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Manuel de Layet [Celluloid 06.08.15] Luxembourg comedy

There is still a bit of misunderstanding regarding Malraux's cryptic prophecy that "religion will be the measure of humanity in the 21st century" - after all, the fellow wasn't all there - yet it has been recently proven true on so many wrong levels the old chap is surely spinning in his grave like a powerball. One of the sad consequences is this disclaimer: If the matter is serious to you, consider the new Jaco van Dormael as an intelligent and harmless version of Dogma and do not read any further.

Our setting here is the tangible and provable existence of God. He lives in Brussels, spends his days in a mouldy dressing gown and overall, behaves like an atrocious boor, extremely abusive and violent to his wife and daughter. His son ran away a while back and got a huge gig with twelve pals as "JC and the Apostles" and now Ea, the ten year old daughter, is getting restless. Before escaping the clutches of her father to see the world, she messes with his computer, sending everyone on Earth their death date via small message and effectively destroying the balance of huge despair and faint hopes initially set by her old man.

An Eternity of work thrown away in a few seconds; Maybe work isn't the best word in this case but rather a form of an entertainment, since our God here is the epitome of schadenfreude. Fine tuning humanity's despair is his life achievement. His son has already put a dent in it with all the "love each other" rubbish but Ea's actions are the proverbial straw on the camel. Angry as a honey badger he follows her on Earth.

The story is mostly told through Ea as we follow her in her discovery of the world while also collecting Apostles to spread an updated gospel.

If you're a fan of Jaco van Dormael, you won't be disappointed with this new movie and if you've yet to discover his trademark poetic insight on the frailty of the human condition you're in for a treat. His fascination for broken creatures, whether mentally or physically, is always expressed in ways that aren't exploitative and manage to be uplifting. On top of that this one is tremendously funny on so many levels.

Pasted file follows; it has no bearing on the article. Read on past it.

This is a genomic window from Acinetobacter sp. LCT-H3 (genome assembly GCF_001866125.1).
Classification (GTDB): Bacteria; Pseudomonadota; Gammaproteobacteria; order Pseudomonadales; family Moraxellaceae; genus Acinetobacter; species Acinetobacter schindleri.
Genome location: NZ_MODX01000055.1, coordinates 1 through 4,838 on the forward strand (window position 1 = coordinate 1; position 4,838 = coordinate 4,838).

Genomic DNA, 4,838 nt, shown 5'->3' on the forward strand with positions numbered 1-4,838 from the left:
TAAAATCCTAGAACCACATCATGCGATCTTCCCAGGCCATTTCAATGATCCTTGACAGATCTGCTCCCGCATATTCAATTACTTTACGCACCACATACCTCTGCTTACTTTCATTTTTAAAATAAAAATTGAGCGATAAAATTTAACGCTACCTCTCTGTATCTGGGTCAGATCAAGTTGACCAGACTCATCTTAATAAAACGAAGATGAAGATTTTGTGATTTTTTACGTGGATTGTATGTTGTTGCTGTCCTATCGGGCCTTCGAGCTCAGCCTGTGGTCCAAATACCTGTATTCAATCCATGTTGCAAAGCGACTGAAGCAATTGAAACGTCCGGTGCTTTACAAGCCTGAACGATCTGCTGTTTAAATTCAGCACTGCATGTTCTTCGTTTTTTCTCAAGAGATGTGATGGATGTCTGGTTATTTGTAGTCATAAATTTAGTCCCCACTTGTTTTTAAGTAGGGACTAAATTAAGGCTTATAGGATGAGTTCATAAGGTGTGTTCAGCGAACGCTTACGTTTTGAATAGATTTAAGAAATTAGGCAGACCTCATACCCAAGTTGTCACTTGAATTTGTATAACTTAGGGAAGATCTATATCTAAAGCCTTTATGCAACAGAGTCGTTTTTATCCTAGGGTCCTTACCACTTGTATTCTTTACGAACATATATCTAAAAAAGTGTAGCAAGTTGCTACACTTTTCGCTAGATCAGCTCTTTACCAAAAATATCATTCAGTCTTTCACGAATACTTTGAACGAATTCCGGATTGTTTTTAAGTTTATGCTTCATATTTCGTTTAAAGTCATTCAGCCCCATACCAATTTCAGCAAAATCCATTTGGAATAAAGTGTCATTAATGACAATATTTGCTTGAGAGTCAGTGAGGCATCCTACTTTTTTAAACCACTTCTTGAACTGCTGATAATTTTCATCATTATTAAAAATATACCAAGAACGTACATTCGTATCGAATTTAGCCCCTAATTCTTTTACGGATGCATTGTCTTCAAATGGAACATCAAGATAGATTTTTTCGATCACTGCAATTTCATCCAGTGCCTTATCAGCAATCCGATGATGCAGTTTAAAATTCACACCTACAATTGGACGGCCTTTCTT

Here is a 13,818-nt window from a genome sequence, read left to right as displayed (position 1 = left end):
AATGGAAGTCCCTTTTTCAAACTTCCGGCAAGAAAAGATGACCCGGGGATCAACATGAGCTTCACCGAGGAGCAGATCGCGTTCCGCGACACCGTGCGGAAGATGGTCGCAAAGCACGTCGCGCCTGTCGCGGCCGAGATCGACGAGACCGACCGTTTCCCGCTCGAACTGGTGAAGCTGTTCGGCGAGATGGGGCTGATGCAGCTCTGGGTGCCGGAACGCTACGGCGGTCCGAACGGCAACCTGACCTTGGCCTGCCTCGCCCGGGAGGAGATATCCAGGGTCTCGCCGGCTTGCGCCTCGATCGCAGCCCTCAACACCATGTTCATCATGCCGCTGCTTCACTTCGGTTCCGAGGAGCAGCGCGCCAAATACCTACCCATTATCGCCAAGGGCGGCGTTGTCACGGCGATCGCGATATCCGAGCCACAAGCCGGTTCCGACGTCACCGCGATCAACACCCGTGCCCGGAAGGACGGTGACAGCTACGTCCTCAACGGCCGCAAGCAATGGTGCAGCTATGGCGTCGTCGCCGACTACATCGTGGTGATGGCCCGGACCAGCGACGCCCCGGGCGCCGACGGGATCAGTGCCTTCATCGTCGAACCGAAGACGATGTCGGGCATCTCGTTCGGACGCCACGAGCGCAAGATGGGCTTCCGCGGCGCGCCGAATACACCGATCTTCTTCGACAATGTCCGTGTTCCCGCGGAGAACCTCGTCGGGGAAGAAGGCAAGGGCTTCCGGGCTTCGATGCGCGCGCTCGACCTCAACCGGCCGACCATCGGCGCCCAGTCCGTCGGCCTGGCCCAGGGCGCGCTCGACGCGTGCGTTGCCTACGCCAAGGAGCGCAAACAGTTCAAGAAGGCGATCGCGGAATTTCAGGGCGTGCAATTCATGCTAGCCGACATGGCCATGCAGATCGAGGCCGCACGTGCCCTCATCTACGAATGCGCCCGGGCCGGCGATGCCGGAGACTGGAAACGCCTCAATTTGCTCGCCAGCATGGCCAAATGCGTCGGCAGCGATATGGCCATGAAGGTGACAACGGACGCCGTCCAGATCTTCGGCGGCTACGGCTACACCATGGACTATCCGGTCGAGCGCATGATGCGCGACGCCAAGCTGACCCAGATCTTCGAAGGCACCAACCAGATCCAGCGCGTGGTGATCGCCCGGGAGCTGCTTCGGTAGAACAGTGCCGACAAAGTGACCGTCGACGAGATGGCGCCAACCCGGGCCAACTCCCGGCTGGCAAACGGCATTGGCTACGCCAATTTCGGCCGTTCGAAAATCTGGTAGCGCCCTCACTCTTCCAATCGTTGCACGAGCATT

The deeply religious setting is a perfect breeding ground for comedy. After all, the central idea that God created us in its image might be the oldest joke of the written world. In Hebrew the name of God is spelled:יהוה Write the letters one above the other you get a little stick figure. As literal as it is funny. Introducing a God of annoyance, proud of his creation, of every "Murphy's law" variation possible is not stretching the idea that much. Of course, once inside his Creation he will get his comeuppance. A rightly deserved one might I say.

Lavishly coating the cynicism of her father is the candour of Ea's point of view, effectively using this seemingly naive narrator to soften the core of rather unpleasant discourse. Without it and without Poelvoorde's splendid performance, the movie would fall into a nihilism in the vein of Man Bites Dog. Poelvoorde's portrayal of the Almighty makes him even more deserving of contempt than you'd believe reading the script. Facing such deity, our duty is to be morally superior to it.

On a lighter note, it's not everyday you'll witness Catherine Deneuve get frisky with a forty stones gorilla. She's no stranger to roles with alternative sexual demeanour, even if this one is far less sexy than making out with Susan Sarandon or Fanny Ardant, and she manages to make it both beautiful and poignant.

I could dissect The Brand New Testament for hours but that would make your experience mundane. If it happens to play at a theatre near you, go see it. You'll laugh, cry and for two fleeting hours the world will be a better place.

Recommended Release: Mr. Nobody

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